7. For detaining several thousand Ethiopian civilians during and after May 2000 without sufficient justification satisfying Article 42 of Geneva Convention IV;
8. For failing to provide these detainees humane treatment and the minimum standards of food and accommodation in violation of Articles 27, 89 and 90 of Geneva Convention IV;
9. For permitting these detainees to be subjected to acts of violence and physical abuse by camp guards, and in particular, for permitting untrained and undisciplined camp guards to use indiscriminate and excessive lethal force against detainees at Wi'a detention camp in July 2000, causing numerous deaths and serious injuries;
10. For expelling several thousand Ethiopians from Eritrea directly from detention camps, prisons and jails during the summer of 2000 under conditions that did not allow them to protect their property or interests in Eritrea;
11. For failing to ensure the safe and humane repatriation of departing Ethiopians in transports that were not conducted or supervised by the ICRC; and
12. For allowing the seizure of property belonging to Ethiopians departing other than from detention camps, prisons and jails, and otherwise interfering with the efforts of such Ethiopians to secure or dispose of their property.46
a. for violating Article 29 of the Vienna Convention on Diplomatic Relations by arresting and briefly detaining the Ethiopian Chargé d'Affaires in September 1998 and October 1999 without regard to his diplomatic immunity; and
b. having retained a box containing Ethiopian Embassy correspondence including blank passports for five years, for violating official Ethiopian diplomatic correspondence and interfering with the functioning of the mission in breach of Articles 24 and 29 of the Vienna Convention on Diplomatic Relations.
1. The Respondent violated Article 2, paragraph 4, of the Charter of the United Nations by resorting to armed force on May 12, 1998 and the immediately following days to attack and occupy the town of Badme, then under peaceful administration by the Claimant, as well as other territory in the Claimant's Tahtay Adiabo and Laelay Adiabo Weredas.
2. The Claimant's contention that subsequent attacks by the Respondent along other parts of their common border were pre-planned and coordinated unlawful uses of force fails for lack of proof.
3. The scope of damages for which the Respondent is liable because of its violation of the jus ad bellum will be determined in the damages phase of these proceedings.64
1. internally displaced persons;
2. civilian deaths on the war fronts;
3. civilian injuries on the war fronts;
4. civilian property damage, including religious institutions, primarily from shelling;
5. deaths and injuries caused by landmines;
6. property destruction and losses by businesses;
7. harm to natural resources and the environment;
8. strafing and bombing of the Mekele airport in 1998;
9. deaths of Ethiopian prisoners of war while in Eritrean camps;
10. costs of operating Ethiopian POW camps;
11. departures of Ethiopians from Eritrea;
12. losses of property at Eritrean ports by Ethiopian government entities, businesses, NGOs and persons;
13. loss of tax revenues, including loss of customs revenue related to property lost at Eritrean ports;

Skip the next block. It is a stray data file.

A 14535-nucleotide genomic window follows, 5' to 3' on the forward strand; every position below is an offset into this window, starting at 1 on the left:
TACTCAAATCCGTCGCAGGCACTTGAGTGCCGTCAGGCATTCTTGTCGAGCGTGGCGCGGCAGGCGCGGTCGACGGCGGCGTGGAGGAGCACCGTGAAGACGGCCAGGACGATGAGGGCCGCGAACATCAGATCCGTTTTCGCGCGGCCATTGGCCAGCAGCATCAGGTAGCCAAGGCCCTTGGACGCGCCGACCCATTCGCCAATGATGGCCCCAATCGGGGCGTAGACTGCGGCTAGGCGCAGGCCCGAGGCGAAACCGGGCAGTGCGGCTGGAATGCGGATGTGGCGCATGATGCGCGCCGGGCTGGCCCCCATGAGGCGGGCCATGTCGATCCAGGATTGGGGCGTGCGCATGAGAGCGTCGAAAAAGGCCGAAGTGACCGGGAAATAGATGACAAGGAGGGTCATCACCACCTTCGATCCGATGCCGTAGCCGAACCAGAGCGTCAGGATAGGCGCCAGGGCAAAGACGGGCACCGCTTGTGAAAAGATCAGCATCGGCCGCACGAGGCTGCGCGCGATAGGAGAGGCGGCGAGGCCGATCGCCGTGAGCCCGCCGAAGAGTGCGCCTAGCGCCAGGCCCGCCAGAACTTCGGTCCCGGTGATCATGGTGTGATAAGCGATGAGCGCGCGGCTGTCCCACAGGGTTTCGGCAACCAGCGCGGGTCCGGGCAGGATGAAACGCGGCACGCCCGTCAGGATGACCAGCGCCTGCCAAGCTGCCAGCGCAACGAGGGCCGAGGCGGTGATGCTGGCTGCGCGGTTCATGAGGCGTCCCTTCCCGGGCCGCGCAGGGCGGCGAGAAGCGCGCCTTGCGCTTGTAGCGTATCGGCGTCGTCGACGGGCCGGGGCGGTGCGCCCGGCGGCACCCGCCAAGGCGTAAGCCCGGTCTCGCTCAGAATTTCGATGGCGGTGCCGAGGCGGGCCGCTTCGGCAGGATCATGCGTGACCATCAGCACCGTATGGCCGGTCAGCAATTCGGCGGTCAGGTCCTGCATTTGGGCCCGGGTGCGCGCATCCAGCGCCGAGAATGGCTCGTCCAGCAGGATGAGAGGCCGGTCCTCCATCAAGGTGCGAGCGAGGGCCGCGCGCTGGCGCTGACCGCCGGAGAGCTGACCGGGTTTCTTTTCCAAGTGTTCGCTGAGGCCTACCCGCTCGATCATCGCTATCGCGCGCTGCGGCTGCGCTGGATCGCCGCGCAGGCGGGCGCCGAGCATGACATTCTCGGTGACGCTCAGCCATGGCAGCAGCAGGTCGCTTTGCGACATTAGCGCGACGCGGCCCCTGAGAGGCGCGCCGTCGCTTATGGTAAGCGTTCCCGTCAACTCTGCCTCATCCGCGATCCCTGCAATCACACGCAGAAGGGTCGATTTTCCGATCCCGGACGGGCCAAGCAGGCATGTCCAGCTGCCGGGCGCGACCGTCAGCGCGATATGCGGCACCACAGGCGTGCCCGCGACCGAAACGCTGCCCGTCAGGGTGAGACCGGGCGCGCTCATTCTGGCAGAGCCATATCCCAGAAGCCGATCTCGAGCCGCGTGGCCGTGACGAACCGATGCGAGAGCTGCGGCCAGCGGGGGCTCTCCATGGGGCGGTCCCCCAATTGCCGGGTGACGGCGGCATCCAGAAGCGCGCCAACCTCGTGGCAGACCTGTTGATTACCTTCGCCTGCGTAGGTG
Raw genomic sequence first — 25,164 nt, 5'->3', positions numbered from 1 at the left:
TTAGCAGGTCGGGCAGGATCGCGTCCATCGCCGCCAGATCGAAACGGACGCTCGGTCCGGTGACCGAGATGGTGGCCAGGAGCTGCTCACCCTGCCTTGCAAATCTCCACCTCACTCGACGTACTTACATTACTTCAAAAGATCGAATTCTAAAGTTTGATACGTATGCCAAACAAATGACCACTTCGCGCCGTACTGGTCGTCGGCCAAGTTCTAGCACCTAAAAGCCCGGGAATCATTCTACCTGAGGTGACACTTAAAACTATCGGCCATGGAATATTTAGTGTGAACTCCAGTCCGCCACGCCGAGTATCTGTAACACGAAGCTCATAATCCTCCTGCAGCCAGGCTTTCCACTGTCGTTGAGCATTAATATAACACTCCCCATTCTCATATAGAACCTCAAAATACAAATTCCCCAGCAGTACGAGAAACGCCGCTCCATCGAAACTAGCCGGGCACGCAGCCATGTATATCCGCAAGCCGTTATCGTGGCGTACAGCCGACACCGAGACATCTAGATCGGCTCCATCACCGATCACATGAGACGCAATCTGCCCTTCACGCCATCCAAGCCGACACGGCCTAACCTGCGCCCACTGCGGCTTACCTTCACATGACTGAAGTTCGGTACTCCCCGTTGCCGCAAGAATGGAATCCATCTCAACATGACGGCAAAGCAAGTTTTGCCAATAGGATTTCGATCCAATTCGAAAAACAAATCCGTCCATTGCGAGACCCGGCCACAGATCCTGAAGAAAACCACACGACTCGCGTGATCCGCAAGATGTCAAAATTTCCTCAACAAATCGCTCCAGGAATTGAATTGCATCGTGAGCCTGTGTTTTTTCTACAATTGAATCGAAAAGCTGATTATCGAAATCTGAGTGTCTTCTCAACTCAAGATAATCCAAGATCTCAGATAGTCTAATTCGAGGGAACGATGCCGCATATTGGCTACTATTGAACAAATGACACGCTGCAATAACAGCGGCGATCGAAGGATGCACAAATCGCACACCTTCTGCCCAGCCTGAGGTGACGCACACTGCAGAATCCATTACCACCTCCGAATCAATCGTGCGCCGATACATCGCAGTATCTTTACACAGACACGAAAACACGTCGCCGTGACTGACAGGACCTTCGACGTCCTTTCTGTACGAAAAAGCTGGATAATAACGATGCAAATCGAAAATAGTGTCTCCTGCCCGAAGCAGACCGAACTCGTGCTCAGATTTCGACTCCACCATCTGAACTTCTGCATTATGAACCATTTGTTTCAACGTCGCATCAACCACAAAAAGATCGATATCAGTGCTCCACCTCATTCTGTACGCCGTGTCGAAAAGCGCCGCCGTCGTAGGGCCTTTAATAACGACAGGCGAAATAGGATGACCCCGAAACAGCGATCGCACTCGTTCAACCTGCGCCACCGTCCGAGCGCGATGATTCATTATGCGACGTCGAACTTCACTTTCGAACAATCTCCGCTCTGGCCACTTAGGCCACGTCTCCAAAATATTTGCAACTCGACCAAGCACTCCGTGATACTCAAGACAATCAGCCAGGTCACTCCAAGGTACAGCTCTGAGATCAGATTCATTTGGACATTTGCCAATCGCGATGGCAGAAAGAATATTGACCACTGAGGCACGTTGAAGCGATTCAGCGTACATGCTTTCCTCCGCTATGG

14. damage suffered by Ethiopian Airlines;
15. damage associated with loss of tourism;
16. declines in international development assistance (loss of foreign loans, grants and assistance);
17. loss of foreign and domestic investment;
18. costs of reconstructing and rehabilitating areas in Ethiopia damaged by the war;
19. costs of assisting internally displaced persons;
20. costs of assisting persons expelled or displaced from Eritrea;
21. loss, damage and injury suffered by Ethiopia's Road Authority;
22. loss of revenues from imports and exports due to disruption of trade through Ethiopia ports; and
23. losses due to harassment and intimidation of Ethiopian Embassy staff in Eritrea and visitors to the Embassy.
The Respondent violated Article 2, paragraph 4, of the Charter of the United Nations by resorting to armed force on May 12, 1998 and the immediately following days to attack and occupy the town of Badme, then under peaceful administration by the Claimant, as well as other territory in the Claimant's Tahtay Adiabo and Laelay Adiabo Weredas.67
The Claimant's contention that subsequent attacks by the Respondent along other parts of their common border were pre-planned and coordinated unlawful uses of force fails for lack of proof.68
In this regard, the Commission notes that, in situations involving unlawful use of force, States and the United Nations have created regimes or accepted outcomes involving compensation for far less than the damage caused by the unlawful use of force. Doubtless the experience of 1918 when the victors tried to extract substantial compensation from Germany was an important learning experience, as it contributed to dreadful consequences. Neither Germany nor Japan was made to bear financial responsibility for more than a fraction of the injury caused by their conduct in starting and waging the Second World War, although both suffered some mandated cession of territory. The experience of the UNCC, frequently cited by both Parties, is also instructive. Unlike the Parties in these proceedings, Iraq is a country with great natural wealth. Nevertheless, when the UNCC was created, the UN Secretary-General and the Security Council took pains to assure that any funds provided to the UNCC to pay claims were in excess of amounts required for Iraq's imports and debt service.85